Scientists warned that allowing global heating to rise higher than 1.5C would be catastrophic for people in the most marginalised communities around the world, with even more severe and frequent disasters destroying lives and livelihoods. Governments in Glasgow didn't make bold enough commitments to cut greenhouse gas emissions urgently, and deeply, enough to put the world on track to keep temperature rises below 1.5C.
Countries at COP26 agreed to come back to COP27 with enhanced plans for cutting emissions - what is known as 'nationally determined contributions’ (NDCs) - however, whether this will still align with the Paris Agreement’s 1.5C goal remains to be seen. During the conference a report was released by a collection of climate scientists stating that the world may be on track for warming of 2.4C. Such levels of climate change would leave earth, for the most part, inhabitable and would cause untold suffering to all forms of life.
The Glasgow Climate Pact is the first COP agreement, or 'cover decision', to explicitly reference fossil fuels. However, the COP26 decision fails to give a timeline for phasing out fossil fuels and leaves loopholes – including options for unproven technology to be used in a way that could allow business as usual for the fossil fuel sector. This is real progress, but it’s important as development professionals we work to hold our Government’s to account on this and not take our foot off the gas (no pun intended).
In 2009, a collection of G20 promised that by 2020 they would provide at least $100bn each year to countries being hardest hit by the crisis. However, this pledge was broken in the months leading up to COP26, and negotiators focused on agreeing new plans for achieving the commitment and increasing financial support to low-income countries in the meantime. These climate finance commitments are also committed via already existing ODA budgets, taking much-needed funds away from education and healthcare to name a few. This has to be new finance if we are to make any headway in properly tackling the climate crisis.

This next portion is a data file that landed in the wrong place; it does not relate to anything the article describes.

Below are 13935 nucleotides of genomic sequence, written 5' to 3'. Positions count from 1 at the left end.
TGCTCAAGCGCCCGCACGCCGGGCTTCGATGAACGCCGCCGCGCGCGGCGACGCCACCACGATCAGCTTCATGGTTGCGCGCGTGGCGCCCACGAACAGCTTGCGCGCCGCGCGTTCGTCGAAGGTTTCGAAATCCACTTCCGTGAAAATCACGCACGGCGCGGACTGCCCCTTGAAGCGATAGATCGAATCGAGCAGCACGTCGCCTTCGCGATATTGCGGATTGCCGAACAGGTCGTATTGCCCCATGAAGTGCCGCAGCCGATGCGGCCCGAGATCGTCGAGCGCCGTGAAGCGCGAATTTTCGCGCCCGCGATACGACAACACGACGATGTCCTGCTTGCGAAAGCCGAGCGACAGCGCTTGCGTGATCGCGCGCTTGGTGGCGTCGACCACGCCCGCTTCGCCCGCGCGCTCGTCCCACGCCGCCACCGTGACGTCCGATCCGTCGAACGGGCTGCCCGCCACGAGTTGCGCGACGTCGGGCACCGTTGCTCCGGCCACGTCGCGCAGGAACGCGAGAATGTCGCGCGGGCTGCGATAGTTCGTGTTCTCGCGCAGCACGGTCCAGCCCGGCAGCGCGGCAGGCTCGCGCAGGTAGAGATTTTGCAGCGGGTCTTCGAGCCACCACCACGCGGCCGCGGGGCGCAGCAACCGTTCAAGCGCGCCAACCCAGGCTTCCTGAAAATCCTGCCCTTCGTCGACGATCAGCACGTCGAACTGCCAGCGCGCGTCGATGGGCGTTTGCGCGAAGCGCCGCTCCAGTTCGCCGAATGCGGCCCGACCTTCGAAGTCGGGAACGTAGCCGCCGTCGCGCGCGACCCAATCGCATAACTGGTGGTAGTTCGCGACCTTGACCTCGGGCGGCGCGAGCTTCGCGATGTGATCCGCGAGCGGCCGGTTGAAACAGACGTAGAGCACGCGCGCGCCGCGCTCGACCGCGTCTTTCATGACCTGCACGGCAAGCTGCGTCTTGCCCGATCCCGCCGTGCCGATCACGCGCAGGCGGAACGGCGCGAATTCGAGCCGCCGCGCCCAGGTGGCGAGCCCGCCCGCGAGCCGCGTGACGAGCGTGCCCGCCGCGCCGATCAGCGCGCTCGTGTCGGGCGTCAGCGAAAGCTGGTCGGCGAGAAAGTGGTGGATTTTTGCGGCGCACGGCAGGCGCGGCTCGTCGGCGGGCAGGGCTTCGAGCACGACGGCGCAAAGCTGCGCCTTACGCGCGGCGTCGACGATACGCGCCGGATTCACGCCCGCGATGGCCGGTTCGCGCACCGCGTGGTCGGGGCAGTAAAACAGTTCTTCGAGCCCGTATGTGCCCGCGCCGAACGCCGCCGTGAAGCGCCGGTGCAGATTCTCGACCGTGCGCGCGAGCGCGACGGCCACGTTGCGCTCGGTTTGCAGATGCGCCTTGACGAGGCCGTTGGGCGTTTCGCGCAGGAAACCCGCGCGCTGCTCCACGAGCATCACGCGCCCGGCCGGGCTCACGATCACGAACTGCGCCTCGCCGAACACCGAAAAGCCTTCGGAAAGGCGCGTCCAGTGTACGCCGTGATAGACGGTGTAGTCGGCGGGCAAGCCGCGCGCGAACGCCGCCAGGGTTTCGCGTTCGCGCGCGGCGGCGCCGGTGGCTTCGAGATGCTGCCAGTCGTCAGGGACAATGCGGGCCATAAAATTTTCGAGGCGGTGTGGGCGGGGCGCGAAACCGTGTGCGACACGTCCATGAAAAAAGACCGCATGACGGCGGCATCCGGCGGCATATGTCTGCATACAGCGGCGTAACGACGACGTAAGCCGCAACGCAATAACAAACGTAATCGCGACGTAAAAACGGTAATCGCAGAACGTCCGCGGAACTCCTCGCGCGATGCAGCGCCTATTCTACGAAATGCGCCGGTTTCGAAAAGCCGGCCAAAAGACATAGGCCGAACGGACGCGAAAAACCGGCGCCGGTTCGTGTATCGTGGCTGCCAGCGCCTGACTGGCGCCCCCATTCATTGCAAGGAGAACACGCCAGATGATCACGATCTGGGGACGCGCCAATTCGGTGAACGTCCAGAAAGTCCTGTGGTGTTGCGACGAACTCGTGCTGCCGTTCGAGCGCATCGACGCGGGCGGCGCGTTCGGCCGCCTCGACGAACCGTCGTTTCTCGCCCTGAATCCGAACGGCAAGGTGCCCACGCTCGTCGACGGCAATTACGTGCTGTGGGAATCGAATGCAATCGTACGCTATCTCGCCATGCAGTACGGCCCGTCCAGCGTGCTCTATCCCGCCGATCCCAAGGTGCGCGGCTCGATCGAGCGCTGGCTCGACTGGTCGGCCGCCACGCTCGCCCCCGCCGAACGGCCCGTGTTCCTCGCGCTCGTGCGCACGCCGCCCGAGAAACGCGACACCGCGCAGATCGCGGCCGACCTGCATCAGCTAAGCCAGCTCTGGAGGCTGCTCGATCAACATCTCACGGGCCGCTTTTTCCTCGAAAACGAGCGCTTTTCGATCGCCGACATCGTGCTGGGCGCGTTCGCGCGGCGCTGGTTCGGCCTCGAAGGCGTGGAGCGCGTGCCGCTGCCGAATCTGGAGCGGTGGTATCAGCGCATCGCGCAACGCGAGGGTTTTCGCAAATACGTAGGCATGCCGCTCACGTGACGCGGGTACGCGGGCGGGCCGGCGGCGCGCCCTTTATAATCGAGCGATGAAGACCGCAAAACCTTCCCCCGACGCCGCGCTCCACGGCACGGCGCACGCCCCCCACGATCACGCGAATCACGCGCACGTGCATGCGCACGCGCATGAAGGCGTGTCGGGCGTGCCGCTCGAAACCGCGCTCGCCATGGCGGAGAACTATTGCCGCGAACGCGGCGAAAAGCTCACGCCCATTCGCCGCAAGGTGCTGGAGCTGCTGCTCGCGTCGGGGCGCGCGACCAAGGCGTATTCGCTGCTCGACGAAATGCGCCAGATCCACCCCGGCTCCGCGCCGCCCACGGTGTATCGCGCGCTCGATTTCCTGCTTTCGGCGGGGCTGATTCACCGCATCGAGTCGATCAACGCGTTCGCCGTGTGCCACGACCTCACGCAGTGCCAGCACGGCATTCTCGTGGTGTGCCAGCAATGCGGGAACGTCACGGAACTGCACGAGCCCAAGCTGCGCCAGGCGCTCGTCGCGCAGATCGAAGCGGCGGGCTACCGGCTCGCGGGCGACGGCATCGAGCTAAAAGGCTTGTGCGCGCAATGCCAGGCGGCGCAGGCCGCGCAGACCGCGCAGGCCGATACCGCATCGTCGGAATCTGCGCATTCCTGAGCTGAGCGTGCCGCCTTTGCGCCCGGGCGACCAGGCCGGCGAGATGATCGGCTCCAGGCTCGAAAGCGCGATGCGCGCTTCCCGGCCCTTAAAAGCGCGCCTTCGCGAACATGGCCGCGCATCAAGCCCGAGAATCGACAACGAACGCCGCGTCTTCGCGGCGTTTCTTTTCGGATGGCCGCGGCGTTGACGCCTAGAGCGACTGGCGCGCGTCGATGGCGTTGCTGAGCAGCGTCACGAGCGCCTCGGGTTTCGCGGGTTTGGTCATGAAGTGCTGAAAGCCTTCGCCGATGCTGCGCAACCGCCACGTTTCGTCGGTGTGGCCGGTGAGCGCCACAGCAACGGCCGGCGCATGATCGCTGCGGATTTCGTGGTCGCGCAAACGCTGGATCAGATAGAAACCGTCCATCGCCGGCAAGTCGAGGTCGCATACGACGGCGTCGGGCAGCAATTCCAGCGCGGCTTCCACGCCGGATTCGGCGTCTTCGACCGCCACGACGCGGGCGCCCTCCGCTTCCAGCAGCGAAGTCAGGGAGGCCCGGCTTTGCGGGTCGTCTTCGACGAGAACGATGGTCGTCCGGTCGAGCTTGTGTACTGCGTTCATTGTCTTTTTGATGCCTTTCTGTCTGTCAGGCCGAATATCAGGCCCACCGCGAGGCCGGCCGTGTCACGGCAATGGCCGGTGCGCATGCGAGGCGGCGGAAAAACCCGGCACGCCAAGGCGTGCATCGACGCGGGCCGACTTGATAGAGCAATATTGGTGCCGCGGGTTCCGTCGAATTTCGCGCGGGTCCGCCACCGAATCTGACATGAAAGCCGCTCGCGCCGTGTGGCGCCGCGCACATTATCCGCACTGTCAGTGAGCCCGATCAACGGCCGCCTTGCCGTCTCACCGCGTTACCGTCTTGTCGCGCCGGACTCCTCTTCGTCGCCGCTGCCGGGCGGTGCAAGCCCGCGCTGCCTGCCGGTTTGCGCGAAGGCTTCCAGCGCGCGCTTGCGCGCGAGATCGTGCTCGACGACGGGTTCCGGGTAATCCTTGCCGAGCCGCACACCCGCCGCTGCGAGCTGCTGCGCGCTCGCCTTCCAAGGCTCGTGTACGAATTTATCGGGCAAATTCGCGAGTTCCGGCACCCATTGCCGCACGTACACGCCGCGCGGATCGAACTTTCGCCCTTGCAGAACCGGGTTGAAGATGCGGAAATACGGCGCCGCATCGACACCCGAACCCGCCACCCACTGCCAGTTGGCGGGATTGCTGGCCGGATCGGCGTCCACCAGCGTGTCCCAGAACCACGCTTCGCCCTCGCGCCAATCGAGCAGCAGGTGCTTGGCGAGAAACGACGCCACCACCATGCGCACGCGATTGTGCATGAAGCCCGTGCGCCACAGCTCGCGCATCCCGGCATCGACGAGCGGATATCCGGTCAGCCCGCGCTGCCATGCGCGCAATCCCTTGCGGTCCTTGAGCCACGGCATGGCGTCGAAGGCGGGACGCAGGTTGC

Those in the international development sector know that after the aid budget was slashed to 0.5% earlier this year, there was already not enough money to go around - and losing even more of this to fighting an issue as big as the climate crisis would spell disaster for many local projects already operating on a shoestring. With the news that Chancellor Rishi Sunak is set to include the UK’s allocation of Special Drawing Rights (SDRs) into the aid budget, it’s clear that the sector will need to fight hard to ensure any climate finance comes separate from the current ODA budget.
COP26 did however make a commitment to double financial support for adaptation. This will be a huge boost to many development agencies across the world working on the mitigation of the climate crisis in local communities and on projects like drought-resistant and flood-resistant crops in countries like Kenya and Mozambique.
The climate crisis is fast becoming top of the agenda for all development agencies, but the scale of concern is not yet being met by the same scale of action. For many of the communities we work in, time has already ran out - so pushing issues like Loss and Damage and Climate Finance has to be our top priority as we begin to tackle this next stage of climate change as temperatures rise across the world.
Frances Leach is an international development communications specialist and former Labour Party advisor. She is currently a media officer at the Catholic Agency for Overseas Development (CAFOD) and a freelance writer on sustainability and human rights.